You've heard the old cliché: This play will make you laugh; it will make you cry.

In "Lone Star Spirits," playwright Josh Tobiessen accomplishes this daily double within the span of 15 seconds. Coming at the evening's denouement, it is the neatest trick in this breezy script, which opened Saturday at the Jungle Theater in Minneapolis.

Tobiessen sets his 80-minute comedy in a dusty, ramshackle Texas roadhouse owned by Walter, an equally dusty and ramshackle proprietor. Walter is by turns easygoing, ornery, wise and impulsive — but consistently in awe of the ghosts who inhabit his joint and his town.

Ten directors could cast this play, and provided they all had brains in their heads, 10 of them would choose Terry Hempleman to play Walter. He's an amiable cactus, lean and handsome with the patina of age and full of a twangy sense of humor.

Walter is wearing a necktie on this bobtail of a Friday evening, and he even plugged three air fresheners into one socket, portents of a big event that even the dull-witted Drew can sniff out. Nate Cheeseman plays this lank strap of low-IQ beefsteak with a loose, nonthreatening arrogance.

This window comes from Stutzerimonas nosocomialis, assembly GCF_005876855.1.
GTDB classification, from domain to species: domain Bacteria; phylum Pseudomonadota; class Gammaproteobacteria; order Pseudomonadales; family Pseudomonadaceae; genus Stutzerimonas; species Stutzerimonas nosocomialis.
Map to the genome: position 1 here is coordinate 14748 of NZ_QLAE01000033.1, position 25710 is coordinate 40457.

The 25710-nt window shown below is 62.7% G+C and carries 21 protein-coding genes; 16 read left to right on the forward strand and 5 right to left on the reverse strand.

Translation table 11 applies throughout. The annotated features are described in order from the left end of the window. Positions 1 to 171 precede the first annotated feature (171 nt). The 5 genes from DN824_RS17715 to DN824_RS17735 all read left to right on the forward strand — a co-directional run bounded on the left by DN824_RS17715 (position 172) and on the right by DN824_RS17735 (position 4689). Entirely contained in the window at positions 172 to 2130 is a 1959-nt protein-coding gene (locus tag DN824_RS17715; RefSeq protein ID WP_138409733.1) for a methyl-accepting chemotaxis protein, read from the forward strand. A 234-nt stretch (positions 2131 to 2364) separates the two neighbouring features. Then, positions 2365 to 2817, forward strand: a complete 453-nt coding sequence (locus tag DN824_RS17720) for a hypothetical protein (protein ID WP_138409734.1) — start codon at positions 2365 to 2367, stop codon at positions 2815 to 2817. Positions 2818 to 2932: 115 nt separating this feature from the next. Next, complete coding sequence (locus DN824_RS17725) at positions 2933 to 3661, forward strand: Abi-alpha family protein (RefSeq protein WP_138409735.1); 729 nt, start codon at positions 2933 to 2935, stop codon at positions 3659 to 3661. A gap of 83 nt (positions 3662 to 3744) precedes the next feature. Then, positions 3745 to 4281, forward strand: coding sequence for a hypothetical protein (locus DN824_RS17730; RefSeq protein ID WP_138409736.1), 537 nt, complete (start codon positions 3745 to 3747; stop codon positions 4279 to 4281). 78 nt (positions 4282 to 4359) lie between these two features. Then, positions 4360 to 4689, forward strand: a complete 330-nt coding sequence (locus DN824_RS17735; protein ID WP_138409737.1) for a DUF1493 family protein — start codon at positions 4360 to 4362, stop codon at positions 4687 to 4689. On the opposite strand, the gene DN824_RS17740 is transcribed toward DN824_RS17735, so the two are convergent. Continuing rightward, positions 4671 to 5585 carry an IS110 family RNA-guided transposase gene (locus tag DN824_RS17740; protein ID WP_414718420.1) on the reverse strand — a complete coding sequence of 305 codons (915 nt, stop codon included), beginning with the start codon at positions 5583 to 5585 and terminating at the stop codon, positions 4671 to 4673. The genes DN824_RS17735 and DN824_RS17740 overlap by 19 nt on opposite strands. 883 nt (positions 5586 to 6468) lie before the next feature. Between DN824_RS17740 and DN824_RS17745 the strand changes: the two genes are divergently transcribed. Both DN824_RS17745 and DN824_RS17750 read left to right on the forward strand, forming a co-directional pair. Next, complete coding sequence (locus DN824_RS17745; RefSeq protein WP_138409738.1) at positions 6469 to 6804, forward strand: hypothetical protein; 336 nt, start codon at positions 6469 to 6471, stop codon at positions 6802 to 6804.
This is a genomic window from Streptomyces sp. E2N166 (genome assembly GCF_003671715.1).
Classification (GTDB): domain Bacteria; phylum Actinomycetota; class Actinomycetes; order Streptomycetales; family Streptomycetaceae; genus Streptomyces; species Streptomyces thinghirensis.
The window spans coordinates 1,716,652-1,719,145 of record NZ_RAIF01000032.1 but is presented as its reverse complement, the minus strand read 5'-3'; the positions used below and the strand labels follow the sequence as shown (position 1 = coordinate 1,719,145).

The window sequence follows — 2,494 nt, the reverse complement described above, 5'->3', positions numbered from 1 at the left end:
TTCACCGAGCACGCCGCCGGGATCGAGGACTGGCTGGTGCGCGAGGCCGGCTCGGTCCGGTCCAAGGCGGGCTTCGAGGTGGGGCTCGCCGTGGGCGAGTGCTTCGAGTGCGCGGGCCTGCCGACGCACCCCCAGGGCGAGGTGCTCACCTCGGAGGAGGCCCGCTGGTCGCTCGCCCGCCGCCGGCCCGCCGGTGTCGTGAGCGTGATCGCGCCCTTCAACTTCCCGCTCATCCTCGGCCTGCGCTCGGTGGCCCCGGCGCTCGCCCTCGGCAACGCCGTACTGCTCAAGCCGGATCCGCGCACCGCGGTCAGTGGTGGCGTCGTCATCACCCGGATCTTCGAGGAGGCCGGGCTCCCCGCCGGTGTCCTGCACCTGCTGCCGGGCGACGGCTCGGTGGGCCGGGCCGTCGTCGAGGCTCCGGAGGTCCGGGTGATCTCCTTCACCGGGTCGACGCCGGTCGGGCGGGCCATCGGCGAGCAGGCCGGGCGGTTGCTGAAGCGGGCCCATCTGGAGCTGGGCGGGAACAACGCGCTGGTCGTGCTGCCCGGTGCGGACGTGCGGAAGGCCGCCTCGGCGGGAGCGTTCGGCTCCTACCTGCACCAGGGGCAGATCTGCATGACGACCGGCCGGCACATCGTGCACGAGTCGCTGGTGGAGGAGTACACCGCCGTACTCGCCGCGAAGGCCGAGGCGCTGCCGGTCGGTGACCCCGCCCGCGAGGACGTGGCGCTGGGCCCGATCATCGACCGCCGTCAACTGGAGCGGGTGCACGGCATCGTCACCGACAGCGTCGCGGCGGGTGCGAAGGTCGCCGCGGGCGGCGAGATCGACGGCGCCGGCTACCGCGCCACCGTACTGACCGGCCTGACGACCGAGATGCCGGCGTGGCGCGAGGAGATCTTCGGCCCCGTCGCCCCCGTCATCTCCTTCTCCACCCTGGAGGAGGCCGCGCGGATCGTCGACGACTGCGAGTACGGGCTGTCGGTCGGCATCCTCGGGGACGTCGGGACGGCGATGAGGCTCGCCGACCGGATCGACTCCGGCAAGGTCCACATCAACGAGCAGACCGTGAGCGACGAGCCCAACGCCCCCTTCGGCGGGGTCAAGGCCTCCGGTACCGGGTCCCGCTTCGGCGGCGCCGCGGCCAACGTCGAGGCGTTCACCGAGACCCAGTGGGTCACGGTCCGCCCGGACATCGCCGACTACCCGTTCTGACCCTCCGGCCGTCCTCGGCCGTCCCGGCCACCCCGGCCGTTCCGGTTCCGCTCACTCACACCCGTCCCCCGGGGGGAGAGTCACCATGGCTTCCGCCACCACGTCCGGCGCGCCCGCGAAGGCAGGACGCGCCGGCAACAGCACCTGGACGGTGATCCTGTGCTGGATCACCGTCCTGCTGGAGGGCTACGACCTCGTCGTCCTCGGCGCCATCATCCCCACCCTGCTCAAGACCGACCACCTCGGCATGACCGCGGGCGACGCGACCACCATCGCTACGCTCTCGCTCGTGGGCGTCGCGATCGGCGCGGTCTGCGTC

And indeed, Walter's daughter, Marley, is coming all the way from Austin to visit dad and bring with her both her boyfriend, Ben, and a portentous note for Walter. That note, as you might guess, stirs the dramatic cocktail.

Tobiessen's play is facile, a bit familiar, but in Sarah Rasmussen's crackling production — sharply and smartly observed in so many moments — it is well worth our time.

The playwright's ear and eye for character (albeit stereotypes) are both well-tuned (with an assist from designer Sarah Bahr). John Catron's Ben is a hopeless hipster — a Yankee from Connecticut who drives a Volvo, wears suspenders, rolls up his pants and is thoroughly awed by the tumbleweed charm of this town.

Christian Bardin is Jessica, a gum-chomping local gal who never left town and grinds her words like they were grits. She is antic — maybe a bit too much on occasion? — and keeps the play lubricated.

The sweetest revelation in this production is Thallis Santesteban's Marley. This is the girl who left after high school, who escaped the dust and booze that have kept Drew — who constantly relives his prep football fame — and Jessica captive.

Santesteban has that rare gift to mix a vulnerable spirit with confidence, emotional resonance with quietude.

She enters the drama almost timid, suffers politely the craziness of the other characters (which can get a little "Three Stooges") and then reveals a sense of mission wrought from hard steel.

Santesteban makes this Marley's play in a very unassuming way. Which is a neat trick in itself.

Graydon Royce is a longtime Star Tribune theater critic. He can be reached at